Philosophers of science have offered several definitions of mechanism, most of which have biological or neuroscientific roots. In this paper, I consider whether these definitions apply equally well to cognitive science. I examine this question by looking at the case of statistical learning, which has been called a domain-general learning mechanism in the cognitive scientific literature. I argue that statistical learning does not constitute a mechanism in the philosophical sense of the term. This conclusion points to significant limitations in the (...)
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  23.  11
    Maarten Boudry & Jerry Coyne (forthcoming). Disbelief in Belief: On the Cognitive Status of Supernatural Beliefs. Philosophical Psychology:1-15.
    Religious people seem to believe things that range from the somewhat peculiar to the utterly bizarre. Or do they? According to a new paper by Neil Van Leeuwen, religious “credence” is nothing like mundane factual belief. It has, he claims, more in common with fictional imaginings. Religious folk do not really “believe”—in the ordinary sense of the word—what they profess to believe. Like fictional imaginings, but unlike factual beliefs, religious credences are activated only within specific settings. We argue that Van (...)
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  24.  9
    Maarten Boudry & Jerry Coyne (forthcoming). Fakers, Fanatics, and False Dilemmas: Reply to Van Leeuwen. Philosophical Psychology:1-6.
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  25.  4
    Christopher Burr (forthcoming). Unifying the Mind: Cognitive Representations as Graphical Models. Philosophical Psychology:1-3.
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  26.  7
    Christopher Burr & Max Jones (forthcoming). The Body as Laboratory: Prediction-Error Minimization, Embodiment, and Representation. Philosophical Psychology:1-15.
    In his paper, Jakob Hohwy outlines a theory of the brain as an organ for prediction-error minimization, which he claims has the potential to profoundly alter our understanding of mind and cognition. One manner in which our understanding of the mind is altered, according to PEM, stems from the neurocentric conception of the mind that falls out of the framework, which portrays the mind as “inferentially-secluded” from its environment. This in turn leads Hohwy to reject certain theses of embodied cognition. (...)
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  27.  7
    Darragh Byrne (forthcoming). Do Phenomenal Concepts Misrepresent? Philosophical Psychology:1-10.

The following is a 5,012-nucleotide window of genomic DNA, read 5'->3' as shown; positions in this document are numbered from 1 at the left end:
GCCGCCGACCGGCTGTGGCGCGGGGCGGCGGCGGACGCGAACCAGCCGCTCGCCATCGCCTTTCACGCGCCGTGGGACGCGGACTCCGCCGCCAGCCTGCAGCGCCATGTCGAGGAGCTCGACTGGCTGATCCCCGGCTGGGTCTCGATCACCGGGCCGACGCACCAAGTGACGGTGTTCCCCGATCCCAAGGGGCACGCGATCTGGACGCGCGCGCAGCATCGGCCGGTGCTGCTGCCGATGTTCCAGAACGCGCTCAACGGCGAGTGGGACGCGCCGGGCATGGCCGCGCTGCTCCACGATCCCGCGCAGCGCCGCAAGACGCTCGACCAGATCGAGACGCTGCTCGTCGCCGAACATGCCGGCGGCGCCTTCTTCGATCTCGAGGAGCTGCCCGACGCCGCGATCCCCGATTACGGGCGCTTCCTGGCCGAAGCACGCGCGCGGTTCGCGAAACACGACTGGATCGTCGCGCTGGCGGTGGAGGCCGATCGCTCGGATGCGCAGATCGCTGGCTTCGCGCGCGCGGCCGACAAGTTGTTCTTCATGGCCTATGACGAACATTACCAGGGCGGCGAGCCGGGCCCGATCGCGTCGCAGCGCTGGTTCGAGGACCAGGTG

Many contemporary physicalists concede to dualists that conscious subjects have distinctive “phenomenal concepts” of the phenomenal qualities of their experiences. Indeed, they contend that idiosyncratic characteristics of these concepts facilitate responses to influential anti-physicalist arguments. Like some some other critics of this approach, James Tartaglia maintains that phenomenal concepts express contents that conflict with physicalism, but as a physicalist, the moral he distinctively draws from this is that phenomenal concepts misrepresent. He contends further that the contemporary physicalists’ account cannot accommodate (...)
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  28.  20
    Tony Cheng (forthcoming). Sensory Integration and the Unity of Consciousness. Philosophical Psychology:1-4.
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  29.  3
    Michael J. Deem & Grant Ramsey (forthcoming). Guilt by Association? Philosophical Psychology:1-16.
    Recent evolutionary perspectives on guilt tend to focus on how guilt functions as a means for the individual to self-regulate behavior and as a mechanism for reinforcing cooperative tendencies. While these accounts highlight important dimensions of guilt and provide important insights into its evolutionary emergence, they pay scant attention to the large empirical literature on its maladaptive effects on individuals. This paper considers the nature of guilt, explores its biological function, and provides an evolutionary perspective on whether it is an (...)
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  30.  2
    Joe Dewhurst (forthcoming). Physical Computation: A Mechanistic Account. Philosophical Psychology:1-3.
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  31.  3
    James Elliott (forthcoming). Images. Philosophical Psychology:1-4.